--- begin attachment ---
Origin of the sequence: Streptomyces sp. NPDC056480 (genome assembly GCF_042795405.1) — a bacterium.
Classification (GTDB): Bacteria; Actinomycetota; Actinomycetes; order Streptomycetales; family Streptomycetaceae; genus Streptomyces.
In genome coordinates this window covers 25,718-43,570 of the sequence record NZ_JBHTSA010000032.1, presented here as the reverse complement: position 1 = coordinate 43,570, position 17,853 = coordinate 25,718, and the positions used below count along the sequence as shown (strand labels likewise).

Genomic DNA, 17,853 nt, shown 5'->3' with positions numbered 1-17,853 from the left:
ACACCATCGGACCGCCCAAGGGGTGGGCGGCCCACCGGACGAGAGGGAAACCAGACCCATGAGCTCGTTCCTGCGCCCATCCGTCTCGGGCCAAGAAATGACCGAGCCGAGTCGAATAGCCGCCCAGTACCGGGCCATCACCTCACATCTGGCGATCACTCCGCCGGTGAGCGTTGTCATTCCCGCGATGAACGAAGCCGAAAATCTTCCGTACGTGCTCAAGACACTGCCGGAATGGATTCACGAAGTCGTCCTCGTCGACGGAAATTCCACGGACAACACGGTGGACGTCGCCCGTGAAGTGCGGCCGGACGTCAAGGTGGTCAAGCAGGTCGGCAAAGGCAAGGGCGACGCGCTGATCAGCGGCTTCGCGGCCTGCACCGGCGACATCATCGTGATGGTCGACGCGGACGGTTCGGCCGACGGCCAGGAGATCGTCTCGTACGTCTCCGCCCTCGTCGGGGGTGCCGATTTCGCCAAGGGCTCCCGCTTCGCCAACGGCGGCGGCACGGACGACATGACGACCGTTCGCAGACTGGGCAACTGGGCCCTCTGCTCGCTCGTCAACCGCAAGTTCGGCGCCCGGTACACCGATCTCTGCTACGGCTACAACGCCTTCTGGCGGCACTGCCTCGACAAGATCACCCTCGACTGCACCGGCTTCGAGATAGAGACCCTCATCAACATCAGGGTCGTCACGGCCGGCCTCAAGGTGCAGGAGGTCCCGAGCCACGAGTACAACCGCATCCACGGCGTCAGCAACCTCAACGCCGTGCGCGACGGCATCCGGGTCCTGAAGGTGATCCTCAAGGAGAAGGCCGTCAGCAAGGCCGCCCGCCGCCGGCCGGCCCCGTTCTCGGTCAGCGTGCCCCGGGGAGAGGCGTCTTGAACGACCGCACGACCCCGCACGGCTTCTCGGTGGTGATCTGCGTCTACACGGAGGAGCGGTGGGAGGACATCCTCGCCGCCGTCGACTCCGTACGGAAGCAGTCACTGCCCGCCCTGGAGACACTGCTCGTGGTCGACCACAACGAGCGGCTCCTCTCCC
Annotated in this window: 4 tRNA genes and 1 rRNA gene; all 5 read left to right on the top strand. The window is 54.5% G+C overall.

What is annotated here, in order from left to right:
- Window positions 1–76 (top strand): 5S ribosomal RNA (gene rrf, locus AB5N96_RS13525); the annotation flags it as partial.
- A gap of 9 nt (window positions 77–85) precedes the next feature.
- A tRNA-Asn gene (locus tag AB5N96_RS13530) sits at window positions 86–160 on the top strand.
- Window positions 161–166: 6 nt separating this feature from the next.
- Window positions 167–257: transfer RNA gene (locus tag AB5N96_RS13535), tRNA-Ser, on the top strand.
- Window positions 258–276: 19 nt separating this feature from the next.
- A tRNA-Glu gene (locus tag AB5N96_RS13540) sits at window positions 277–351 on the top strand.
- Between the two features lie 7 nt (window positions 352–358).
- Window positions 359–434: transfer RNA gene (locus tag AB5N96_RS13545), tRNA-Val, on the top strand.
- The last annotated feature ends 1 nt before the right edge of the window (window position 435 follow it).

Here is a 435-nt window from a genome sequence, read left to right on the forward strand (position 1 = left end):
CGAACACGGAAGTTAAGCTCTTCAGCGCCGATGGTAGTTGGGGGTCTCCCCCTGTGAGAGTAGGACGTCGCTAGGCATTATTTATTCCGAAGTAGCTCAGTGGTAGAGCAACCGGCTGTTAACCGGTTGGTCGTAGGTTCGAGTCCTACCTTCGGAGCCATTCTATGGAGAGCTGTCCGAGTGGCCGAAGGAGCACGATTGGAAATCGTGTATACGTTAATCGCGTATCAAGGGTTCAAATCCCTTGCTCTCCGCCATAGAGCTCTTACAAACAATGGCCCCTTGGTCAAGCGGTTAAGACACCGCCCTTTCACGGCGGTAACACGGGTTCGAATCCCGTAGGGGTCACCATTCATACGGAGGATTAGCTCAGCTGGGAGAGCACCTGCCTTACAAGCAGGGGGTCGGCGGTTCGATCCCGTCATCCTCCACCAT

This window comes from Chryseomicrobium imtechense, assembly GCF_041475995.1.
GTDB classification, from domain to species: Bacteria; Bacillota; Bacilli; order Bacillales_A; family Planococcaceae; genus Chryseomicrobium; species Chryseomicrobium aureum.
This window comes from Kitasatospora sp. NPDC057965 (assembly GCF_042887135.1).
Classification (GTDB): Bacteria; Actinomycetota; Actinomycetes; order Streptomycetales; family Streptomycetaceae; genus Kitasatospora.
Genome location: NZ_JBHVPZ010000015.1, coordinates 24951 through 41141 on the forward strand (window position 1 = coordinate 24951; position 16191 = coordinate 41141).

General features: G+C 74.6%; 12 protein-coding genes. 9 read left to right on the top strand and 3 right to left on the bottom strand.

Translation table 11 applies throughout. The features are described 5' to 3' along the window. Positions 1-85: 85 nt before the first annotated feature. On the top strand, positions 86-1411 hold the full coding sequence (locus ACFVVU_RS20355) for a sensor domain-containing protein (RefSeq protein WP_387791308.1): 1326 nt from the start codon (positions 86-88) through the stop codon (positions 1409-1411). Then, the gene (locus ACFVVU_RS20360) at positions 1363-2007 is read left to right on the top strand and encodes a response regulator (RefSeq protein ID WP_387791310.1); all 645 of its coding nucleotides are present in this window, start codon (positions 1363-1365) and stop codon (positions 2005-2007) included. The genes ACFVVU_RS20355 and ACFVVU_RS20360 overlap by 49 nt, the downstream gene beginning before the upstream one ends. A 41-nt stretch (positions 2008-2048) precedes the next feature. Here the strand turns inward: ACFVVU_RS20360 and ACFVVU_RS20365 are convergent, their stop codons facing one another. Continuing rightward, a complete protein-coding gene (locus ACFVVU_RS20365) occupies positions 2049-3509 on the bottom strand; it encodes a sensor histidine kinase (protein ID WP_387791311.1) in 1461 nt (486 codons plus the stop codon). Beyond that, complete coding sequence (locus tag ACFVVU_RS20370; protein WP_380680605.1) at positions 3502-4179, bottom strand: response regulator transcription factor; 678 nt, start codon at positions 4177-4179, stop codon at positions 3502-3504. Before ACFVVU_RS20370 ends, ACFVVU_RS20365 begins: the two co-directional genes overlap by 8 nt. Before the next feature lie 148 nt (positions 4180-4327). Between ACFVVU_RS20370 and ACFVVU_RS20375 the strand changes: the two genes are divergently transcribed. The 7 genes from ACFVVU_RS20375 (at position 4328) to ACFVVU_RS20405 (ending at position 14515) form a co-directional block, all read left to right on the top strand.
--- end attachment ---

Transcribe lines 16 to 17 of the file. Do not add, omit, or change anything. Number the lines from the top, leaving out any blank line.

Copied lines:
- Window positions 359–434: transfer RNA gene (locus tag AB5N96_RS13545), tRNA-Val, on the top strand.
- The last annotated feature ends 1 nt before the right edge of the window (window position 435 follow it).